Sometimes you can’t even see it, but air pollution is everywhere.
Perhaps you think that air pollution doesn’t affect you because you don’t live in a city shrouded in smog. You are most likely wrong. Statistically, nine out of ten people worldwide are exposed to levels of air pollutants that exceed World Health Organization safe levels. This means that with every breath, you are sucking in tiny particles that attack your lungs, heart and brain. For millions of people across the globe, this is causing a host of problems – illness, lower IQs and death chief among them.
We can’t stop breathing. But we can do something about the quality of our air, and global action is growing at all levels. To have any chance of truly clearing the air, however, we need to know our enemy better and what we can do to defeat it.
What is air pollution and where does it come from?
Air pollution is broken down into ambient (outdoor) air pollution and indoor air pollution. This pollution comes from many sources, the majority of them a result of human activity:
- the burning of fossil fuels, such as coal to generate electricity for homes and businesses, or petrol and diesel to power our cars, buses, ships and planes
- industrial processes, particularly from the chemical and mining industries
- agriculture, which is a major source of methane and ammonia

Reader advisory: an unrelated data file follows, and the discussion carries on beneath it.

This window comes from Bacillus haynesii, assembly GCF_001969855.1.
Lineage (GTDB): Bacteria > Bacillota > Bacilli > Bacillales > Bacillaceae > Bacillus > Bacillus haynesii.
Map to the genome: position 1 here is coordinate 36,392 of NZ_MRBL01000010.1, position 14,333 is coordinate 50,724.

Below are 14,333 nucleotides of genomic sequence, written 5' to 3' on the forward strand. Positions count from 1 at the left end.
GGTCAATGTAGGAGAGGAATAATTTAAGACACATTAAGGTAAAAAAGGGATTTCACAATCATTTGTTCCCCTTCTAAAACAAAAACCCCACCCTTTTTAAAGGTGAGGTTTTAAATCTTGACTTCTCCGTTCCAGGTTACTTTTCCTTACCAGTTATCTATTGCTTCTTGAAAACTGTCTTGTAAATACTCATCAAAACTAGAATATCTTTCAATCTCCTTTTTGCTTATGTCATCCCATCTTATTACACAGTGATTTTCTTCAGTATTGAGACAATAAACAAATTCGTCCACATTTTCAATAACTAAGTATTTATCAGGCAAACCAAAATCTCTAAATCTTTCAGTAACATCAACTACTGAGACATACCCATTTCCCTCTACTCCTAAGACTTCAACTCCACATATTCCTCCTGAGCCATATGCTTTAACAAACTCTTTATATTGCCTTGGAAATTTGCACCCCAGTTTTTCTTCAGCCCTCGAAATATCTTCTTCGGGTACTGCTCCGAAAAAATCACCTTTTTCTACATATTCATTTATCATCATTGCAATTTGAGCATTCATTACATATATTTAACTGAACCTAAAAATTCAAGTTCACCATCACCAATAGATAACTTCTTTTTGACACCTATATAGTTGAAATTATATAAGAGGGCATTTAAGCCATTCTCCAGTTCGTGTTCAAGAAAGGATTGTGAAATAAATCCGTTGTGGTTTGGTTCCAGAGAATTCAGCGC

- waste treatment and management, particularly landfills
- dirty indoor cooking and heating systems, a major problem in the developing world
- volcanic eruptions, dust storms and other natural processes
These sources spew out a range of substances including carbon monoxide, carbon dioxide, nitrogen dioxide, nitrogen oxide, ground level ozone, particulate matter, sulphur dioxide, hydrocarbons and lead – all of which are harmful to human health.
Deaths and illnesses from air pollution are largely down to tiny, invisible airborne particles, known as particulate matter, which can be as small as a molecule. These particles are clumps of poison, containing anything from black carbon (soot), to sulphates to lead. The smallest particles are the deadliest: PM2.5 particles, which are 2.5 microns or less in diameter, and PM10, which are 10 microns or less in diameter. These tiny killers bypass your body’s defences and lodge in your lungs, bloodstream and brain.
How much of this pollution we breathe in is dependent on many factors, such as access to clean energy for cooking and heating, the time of day and the weather. Rush hour is an obvious source of local pollution, but air pollution can travel long distances, sometimes across continents on international weather patterns. Nobody is safe.
What is air pollution doing to us?
Air pollution has been called a major global health epidemic, causing one in nine of all deaths. It also has massive negative impacts on climate change and economies.
In 2016, PM2.5 exposure reduced average global life expectancy at birth by approximately one year.